By Kelly Bast
When University of Nebraska at Omaha alumna Sarahjoy Allen decided her master’s degree in architectural engineering wasn’t as satisfying as she had envisioned, her career took a 360.
She decided to build her own rock climbing gym instead.
After eight years of careful honing, Allen created a business plan to open Approach Climbing Gym, the first full-service indoor rock climbing facility in Nebraska.
“I just kind of got tired of working for someone else and trying to do it their way,” Allen said. “Their way wasn’t working for me.”
Along with her husband Brian, Allen transformed a 12,000-square-foot warehouse off of 72nd and L Streets into a space devoted to top roping, lead climbing and bouldering. Located adjacent to the Big Papio Trail, the gym opened to the public in late August.
The former engineer was first introduced to the sport while completing her studies at UNO. Over a game of racquetball, a friend encouraged Allen to try rock climbing.
“I didn’t think I would like it because I was afraid of heights,” she said.
Eventually, Allen learned to take control of that fear. She capitalized on her free time to climb everywhere from indoor facilities to outdoor destinations all over the country.
“It’s solving problems. I’m a engineer, so that’s my natural MO,” Allen said. “Climbing came very natural.”
When it came time to design Approach, Allen wasn’t simply going to build a replica of the rock wall she began climbing on during her years at UNO. Unlike the student-managed model at HPER, Approach distinguishes itself in its ability to pay professional route setters and develop a program around it.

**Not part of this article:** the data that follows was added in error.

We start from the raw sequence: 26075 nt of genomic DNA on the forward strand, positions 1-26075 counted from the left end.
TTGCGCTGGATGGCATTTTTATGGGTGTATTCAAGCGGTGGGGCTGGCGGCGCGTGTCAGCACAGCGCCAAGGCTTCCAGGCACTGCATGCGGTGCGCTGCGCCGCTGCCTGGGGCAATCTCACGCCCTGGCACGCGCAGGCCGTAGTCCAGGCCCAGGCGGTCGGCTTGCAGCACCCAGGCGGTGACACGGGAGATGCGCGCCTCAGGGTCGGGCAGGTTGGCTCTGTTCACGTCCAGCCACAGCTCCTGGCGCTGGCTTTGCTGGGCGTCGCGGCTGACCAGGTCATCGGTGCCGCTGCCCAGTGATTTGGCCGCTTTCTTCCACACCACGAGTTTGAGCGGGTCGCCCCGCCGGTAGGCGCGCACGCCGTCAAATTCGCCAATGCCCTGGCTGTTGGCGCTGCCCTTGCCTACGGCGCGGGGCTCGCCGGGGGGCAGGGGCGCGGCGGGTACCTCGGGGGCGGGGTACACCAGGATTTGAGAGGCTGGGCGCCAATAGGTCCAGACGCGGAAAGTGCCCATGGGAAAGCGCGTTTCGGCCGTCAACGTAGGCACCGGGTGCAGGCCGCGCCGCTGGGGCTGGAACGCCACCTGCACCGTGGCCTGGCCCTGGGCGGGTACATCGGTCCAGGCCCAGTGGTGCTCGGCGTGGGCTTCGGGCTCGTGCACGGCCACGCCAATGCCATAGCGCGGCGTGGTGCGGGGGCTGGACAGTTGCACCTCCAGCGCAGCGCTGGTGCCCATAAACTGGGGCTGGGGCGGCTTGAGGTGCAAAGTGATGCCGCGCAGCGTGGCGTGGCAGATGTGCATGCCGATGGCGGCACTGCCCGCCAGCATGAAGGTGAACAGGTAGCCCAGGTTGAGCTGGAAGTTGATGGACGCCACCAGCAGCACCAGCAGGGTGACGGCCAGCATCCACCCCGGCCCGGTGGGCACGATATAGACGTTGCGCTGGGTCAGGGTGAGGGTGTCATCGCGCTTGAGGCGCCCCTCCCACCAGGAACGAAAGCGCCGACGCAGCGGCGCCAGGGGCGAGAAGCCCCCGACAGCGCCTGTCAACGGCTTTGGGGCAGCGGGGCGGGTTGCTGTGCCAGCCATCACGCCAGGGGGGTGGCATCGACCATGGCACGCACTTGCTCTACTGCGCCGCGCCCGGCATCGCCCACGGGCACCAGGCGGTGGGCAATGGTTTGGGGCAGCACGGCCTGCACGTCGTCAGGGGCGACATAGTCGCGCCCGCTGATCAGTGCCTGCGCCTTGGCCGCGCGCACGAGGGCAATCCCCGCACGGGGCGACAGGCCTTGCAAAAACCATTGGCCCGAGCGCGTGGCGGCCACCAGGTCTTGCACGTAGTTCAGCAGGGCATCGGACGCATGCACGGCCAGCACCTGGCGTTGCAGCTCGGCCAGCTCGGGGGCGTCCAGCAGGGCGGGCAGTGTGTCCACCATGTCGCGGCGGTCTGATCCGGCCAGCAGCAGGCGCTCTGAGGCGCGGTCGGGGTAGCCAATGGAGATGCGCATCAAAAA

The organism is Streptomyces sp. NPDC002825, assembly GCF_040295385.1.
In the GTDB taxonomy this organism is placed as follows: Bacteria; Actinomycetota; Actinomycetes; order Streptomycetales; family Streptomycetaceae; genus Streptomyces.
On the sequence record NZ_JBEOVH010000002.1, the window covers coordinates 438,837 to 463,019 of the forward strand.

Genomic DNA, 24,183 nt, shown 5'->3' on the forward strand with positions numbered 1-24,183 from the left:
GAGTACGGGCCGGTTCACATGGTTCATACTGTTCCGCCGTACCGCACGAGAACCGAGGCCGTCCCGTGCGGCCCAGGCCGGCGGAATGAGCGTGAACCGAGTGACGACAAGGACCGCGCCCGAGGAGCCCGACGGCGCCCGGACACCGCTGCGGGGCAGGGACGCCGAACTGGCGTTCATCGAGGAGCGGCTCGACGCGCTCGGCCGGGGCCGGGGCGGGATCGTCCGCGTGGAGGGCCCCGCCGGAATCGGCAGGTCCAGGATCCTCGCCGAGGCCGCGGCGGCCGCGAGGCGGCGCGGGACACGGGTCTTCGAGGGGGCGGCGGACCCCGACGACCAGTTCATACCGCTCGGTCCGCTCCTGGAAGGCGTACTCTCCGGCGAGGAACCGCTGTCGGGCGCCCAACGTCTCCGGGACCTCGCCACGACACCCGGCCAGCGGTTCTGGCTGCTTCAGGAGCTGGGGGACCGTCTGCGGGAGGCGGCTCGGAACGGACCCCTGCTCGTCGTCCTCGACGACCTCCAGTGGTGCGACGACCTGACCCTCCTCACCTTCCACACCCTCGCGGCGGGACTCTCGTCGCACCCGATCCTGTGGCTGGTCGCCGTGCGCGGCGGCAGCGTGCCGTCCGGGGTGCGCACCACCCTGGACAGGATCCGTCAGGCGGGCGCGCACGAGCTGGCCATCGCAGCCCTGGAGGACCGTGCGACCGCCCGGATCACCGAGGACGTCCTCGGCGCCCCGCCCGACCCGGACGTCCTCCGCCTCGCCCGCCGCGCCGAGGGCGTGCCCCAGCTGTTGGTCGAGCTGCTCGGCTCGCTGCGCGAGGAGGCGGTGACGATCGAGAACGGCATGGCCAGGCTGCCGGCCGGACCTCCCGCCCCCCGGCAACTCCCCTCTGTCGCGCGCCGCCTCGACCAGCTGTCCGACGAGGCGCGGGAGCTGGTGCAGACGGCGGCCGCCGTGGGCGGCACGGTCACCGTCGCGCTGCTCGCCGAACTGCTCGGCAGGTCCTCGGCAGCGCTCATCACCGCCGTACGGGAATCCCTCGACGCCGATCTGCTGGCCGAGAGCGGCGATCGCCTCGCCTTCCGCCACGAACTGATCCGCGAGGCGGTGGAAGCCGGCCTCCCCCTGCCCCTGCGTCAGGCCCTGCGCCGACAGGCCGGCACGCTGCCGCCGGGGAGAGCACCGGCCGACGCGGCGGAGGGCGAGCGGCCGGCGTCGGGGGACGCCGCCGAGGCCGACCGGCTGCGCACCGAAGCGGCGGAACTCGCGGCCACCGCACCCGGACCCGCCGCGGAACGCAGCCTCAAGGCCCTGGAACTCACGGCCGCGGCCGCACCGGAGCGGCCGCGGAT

To Katlyn Nimtz, a senior exercise science major and rock wall supervisor at HPER, while the routes are well set, the size of the walls at Approach leave something to be desired.
“The top roping is kind of short and small, so we knocked out 20 routes in two hours,” she said.
With 6,000 square feet of climbing area, Approach offers almost double the space as HPER’s wall, yet stands only 25 feet at its tallest point.
“I think the top roping is better at UNO, but it’s a really good place for bouldering in general,” Nimtz said.
Beyond top roping and bouldering, Approach also has a children’s room dedicated to climbers five years old and under, as well as a large training area.
“I want it to be a great experience for people and make it accessible to everybody,” Allen said. “So kids, elderly, fit, unfit, tall, short—everybody in between. If you want to try climbing, try climbing.”
Allen is currently the sole personal trainer at Approach, helping people reach their goals—both rock climbing and otherwise.
“There are people who want to get really strong, cross train, and you know, do American Ninja Warrior,” Allen said. “I hear that all the time. All the time.”
It may not be the engineering career Allen thought she’d pursue after college, but it satisfied a challenge she craved.
“Being able to be with my family, taking the calculated risk and working for myself—I think it’s the greatest thing I’ve ever done,” Allen said. “If you don’t like how someone else is doing it, do it yourself.”